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Saturday, September 01, 2007


Translated by Stacey Schlau, a CSN volunteer translator


Many things have inspired Prof. Moncayo, that unarmed traveler, who without hatred or arrogance has demonstrated the absurdity and outrageousness of the powers that govern us and of those who oppose them with the same logic and means in name of freedom, revolution, and the people. Moncayo, based in his sensitivity and pain as a father, has awakened new sensitivities regarding old wounds. He has renewed the discourse, esthetic, and ethics of protest in our country. But his contribution, for us, goes much further.

In this continent, more than thirty years ago being a mother stopped being synonymous with resignation, and became a symbol of unfalteringstruggle against impunity, and for remembrance, for not letting ourselves forget, for being the small duck-bird who drives the raptor bird crazy with its persistence.

Today, women—mothers around the world form a force impossible to ignore, with a strength born of love and of not cooperating with forgetting or wickedness.

Meanwhile, fathers are absent figures and they are most visible as cases of violence and abuse against their sons and daughters. So much so, that Colombian men and women tired of waiting for a paternal figure different from the usual one, distant and vague, have preferred to elect twice a figure of the authoritarian and violent father, whip and trickster, punishing, threatening, symbol of the Antiochan patriarch.

The legacy of Prof. Moncayo is therefore even more important. With his words and attitudes, he offers us a wonderful, hope-filled path for Colombia: for the first time a man affirms his role as a father politically and publicly, demonstrating another kind of nonviolent strength--not that of a distant and authoritarian father, but a loving, sensitive father fully committed to living his paternity. Demanding without circumlocution his right to live by his son’s side, to fulfill his life commitment as a FATHER.

So, convinced of the importance of the historical moment in which we live, and certain that we will not lose, we propose to initiate a collective action of fathers as political subjects in Colombia, fathers on the side of life, loving fathers against the war, fathers against violence, fathers for humanitarian agreement, fathers committed to history.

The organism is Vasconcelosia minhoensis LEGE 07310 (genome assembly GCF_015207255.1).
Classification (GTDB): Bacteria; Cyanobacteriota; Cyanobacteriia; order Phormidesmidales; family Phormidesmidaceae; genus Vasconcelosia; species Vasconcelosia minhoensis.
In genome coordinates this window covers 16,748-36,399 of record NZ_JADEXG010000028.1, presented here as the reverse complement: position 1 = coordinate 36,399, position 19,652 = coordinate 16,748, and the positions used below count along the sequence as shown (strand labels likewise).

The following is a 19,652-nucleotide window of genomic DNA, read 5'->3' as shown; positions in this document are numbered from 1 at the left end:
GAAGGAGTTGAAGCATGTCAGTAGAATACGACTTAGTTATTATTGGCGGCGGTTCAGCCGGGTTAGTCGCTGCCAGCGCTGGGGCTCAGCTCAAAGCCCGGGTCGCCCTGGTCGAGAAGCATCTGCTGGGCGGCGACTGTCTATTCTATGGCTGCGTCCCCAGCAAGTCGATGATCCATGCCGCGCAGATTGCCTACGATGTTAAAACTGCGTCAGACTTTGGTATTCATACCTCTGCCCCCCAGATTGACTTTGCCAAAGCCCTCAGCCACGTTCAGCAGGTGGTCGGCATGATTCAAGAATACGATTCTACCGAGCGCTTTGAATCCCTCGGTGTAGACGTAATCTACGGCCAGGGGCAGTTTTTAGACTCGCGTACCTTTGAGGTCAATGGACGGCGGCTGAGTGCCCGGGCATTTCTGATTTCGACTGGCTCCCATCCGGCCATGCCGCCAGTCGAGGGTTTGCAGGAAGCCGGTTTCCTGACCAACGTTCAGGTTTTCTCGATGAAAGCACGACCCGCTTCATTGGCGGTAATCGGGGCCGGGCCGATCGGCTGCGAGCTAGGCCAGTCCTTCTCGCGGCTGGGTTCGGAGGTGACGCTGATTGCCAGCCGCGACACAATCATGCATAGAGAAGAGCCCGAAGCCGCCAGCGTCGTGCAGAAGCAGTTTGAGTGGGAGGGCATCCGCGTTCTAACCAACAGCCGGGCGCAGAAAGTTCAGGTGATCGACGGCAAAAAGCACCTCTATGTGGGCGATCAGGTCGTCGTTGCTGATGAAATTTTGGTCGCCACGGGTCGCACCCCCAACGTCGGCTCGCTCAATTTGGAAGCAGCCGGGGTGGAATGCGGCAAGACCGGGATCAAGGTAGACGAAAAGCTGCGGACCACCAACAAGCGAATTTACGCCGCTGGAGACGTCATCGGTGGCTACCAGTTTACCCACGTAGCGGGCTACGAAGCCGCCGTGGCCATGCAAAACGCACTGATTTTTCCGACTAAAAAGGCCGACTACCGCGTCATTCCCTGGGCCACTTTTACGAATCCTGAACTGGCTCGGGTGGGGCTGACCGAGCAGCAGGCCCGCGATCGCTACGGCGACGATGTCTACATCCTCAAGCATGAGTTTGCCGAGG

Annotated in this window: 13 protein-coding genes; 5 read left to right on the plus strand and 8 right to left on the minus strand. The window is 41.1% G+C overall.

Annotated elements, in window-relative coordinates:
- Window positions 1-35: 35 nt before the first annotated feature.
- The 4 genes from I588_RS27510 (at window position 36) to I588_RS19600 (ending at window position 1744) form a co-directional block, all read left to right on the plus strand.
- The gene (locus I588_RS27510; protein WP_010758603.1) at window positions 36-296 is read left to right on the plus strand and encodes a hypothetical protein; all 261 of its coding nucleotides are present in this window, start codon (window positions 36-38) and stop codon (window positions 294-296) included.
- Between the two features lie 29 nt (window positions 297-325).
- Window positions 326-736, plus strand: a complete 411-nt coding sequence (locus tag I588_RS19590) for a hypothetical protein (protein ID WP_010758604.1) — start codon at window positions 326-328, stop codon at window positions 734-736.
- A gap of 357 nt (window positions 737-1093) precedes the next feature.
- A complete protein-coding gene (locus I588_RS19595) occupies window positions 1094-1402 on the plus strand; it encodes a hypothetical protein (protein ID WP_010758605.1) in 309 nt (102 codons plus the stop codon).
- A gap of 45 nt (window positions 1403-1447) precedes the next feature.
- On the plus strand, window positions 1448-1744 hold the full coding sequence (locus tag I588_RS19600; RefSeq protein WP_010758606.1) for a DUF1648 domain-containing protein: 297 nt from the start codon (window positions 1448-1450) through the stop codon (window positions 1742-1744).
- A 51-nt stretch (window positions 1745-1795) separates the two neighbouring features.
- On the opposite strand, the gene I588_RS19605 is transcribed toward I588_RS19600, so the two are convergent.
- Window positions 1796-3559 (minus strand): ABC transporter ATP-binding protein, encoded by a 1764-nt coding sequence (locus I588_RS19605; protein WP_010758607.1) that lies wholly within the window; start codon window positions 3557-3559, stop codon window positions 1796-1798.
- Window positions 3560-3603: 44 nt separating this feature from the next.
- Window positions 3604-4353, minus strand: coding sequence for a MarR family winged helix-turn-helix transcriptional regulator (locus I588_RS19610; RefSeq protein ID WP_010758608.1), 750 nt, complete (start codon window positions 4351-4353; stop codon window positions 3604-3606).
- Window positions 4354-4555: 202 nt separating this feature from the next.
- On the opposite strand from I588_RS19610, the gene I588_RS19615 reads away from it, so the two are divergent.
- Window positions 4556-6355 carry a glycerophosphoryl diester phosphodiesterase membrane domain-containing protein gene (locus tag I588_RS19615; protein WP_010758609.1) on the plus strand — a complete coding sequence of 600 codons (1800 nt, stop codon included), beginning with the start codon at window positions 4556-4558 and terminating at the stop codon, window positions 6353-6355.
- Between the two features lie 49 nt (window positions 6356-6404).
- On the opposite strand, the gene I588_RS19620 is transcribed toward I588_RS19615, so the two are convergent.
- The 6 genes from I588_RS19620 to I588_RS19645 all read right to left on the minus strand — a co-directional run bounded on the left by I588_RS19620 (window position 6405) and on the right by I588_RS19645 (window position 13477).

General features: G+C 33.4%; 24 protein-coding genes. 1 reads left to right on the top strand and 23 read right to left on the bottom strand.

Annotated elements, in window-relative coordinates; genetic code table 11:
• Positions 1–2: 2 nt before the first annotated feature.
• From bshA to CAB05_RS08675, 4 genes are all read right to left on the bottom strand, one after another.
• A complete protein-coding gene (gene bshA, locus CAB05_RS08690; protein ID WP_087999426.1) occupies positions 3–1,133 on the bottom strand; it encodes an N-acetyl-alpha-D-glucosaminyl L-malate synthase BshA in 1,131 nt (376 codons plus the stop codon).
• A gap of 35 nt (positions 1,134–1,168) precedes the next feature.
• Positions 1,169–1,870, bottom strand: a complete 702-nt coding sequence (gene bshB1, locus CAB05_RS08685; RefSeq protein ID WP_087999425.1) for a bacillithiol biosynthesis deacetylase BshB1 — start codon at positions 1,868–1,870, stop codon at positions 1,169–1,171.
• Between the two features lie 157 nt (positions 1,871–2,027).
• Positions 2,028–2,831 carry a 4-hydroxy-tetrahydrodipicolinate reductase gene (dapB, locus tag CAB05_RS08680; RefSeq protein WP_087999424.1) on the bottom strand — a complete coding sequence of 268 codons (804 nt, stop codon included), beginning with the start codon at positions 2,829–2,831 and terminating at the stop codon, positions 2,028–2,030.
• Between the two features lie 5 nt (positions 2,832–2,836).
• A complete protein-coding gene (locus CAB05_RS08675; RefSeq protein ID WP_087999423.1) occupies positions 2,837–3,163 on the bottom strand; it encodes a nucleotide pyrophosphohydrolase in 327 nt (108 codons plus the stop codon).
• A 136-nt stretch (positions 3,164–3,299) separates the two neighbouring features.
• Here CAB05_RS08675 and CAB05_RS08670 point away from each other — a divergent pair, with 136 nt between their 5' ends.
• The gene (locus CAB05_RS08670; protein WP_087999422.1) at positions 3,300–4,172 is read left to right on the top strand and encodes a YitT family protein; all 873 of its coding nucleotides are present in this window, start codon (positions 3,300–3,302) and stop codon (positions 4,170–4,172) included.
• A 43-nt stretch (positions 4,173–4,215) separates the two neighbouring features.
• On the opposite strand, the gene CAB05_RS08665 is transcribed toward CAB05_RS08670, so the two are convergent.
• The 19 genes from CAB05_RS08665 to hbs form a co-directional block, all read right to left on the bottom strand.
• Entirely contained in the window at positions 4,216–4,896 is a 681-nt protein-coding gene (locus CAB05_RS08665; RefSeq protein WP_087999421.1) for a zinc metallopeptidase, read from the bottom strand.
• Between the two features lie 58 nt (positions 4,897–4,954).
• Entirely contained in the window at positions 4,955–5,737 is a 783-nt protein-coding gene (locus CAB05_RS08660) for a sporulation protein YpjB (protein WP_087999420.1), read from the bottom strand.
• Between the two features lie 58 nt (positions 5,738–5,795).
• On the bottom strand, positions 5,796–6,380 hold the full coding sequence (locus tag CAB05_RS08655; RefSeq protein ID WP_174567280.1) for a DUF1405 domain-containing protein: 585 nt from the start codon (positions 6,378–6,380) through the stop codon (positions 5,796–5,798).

Already some men and women, inspired by Moncayo, are initiating a campaign that consists, first of all, of a movement of conscience: declaring ourselves “walkers” for a fatherhood without violence. We will call upon all those men who decide that nothing can separate us from living and enjoying fatherhood: not war, nor poverty, nor multiple forms of violence.

At each event, in each meeting, in each public act where there are men and women who heed this call, we will call out the slogans of loving, nonviolent fatherhood. Each person will use t-shirts, buttons, bracelets, and other things that show support for this change. In many cases, on each wall, in each poster, we will make public our intention and each loving father will know that he is not alone in his effort, that his steps, like those of Moncayo, leave a footprint in the history of Colombia, changing a millenial culture.

We will begin our call with announcements on walls, in newspapers and the mass media, and then, like in a telethon, we will set a number as a goal . . . a thousand? Ten thousand? A million fathers who are conscientious objectors, fathers who are teachers, fathers who do not raise warriors. Each house, each neighborhood, each organization, and each business can create its own campaign. In order to keep track of the steps of many people, we have a telephone and a blog to which you can write, recounting your experience and connecting us with others, in order to coordinate efforts with greater impact.

Then, a public ritual act will take place simultaneously in several cities so that the country feels these new fathers.

The history and culture of this country will be grateful. And one day, when the new generations ask us what we did during these bitter times, we will be able to answer: we were on the side of life, we refused to raise children for war, hatred, and horror, fathering and mothering life, rocking the fragility of the future with lukewarmness.

Hopefully we will be able to move many people to breathe together for this beautiful cause. If so, we will meet in the Petronio Alvarez, in Skating World, in the Art Festival, in the Book Fair, in cyberspace.

Women and Men Moving Toward Nonviolent Fatherhood

Our phone number in Cali:

WWW.paternidad <http://www.paternidad/> sinviolenciablogspot.com <http://sinviolenciablogspot.com/>

Colombia Support Network
P.O. Box 1505
Madison, WI  53701-1505
phone:  (608) 257-8753
fax:  (608) 255-6621
e-mail:  csn@igc.org



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